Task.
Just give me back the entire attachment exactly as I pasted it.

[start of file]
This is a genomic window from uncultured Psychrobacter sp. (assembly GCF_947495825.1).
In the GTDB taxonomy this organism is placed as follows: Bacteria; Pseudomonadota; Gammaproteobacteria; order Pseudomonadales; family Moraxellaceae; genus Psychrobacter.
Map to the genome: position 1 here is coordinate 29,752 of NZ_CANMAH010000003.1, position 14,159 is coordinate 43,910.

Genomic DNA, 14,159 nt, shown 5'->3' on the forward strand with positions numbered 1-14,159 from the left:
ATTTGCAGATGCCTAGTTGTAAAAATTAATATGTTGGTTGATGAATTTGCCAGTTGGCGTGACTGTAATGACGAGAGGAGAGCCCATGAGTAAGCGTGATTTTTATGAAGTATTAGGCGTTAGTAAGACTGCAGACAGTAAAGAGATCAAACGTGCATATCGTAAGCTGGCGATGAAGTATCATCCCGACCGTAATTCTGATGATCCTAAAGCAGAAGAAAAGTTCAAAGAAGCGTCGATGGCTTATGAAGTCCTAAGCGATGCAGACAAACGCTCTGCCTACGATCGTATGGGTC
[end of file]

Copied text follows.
This is a genomic window from uncultured Psychrobacter sp. (assembly GCF_947495825.1).
In the GTDB taxonomy this organism is placed as follows: Bacteria; Pseudomonadota; Gammaproteobacteria; order Pseudomonadales; family Moraxellaceae; genus Psychrobacter.
Map to the genome: position 1 here is coordinate 29,752 of NZ_CANMAH010000003.1, position 14,159 is coordinate 43,910.

Genomic DNA, 14,159 nt, shown 5'->3' on the forward strand with positions numbered 1-14,159 from the left:
ATTTGCAGATGCCTAGTTGTAAAAATTAATATGTTGGTTGATGAATTTGCCAGTTGGCGTGACTGTAATGACGAGAGGAGAGCCCATGAGTAAGCGTGATTTTTATGAAGTATTAGGCGTTAGTAAGACTGCAGACAGTAAAGAGATCAAACGTGCATATCGTAAGCTGGCGATGAAGTATCATCCCGACCGTAATTCTGATGATCCTAAAGCAGAAGAAAAGTTCAAAGAAGCGTCGATGGCTTATGAAGTCCTAAGCGATGCAGACAAACGCTCTGCCTACGATCGTATGGGTC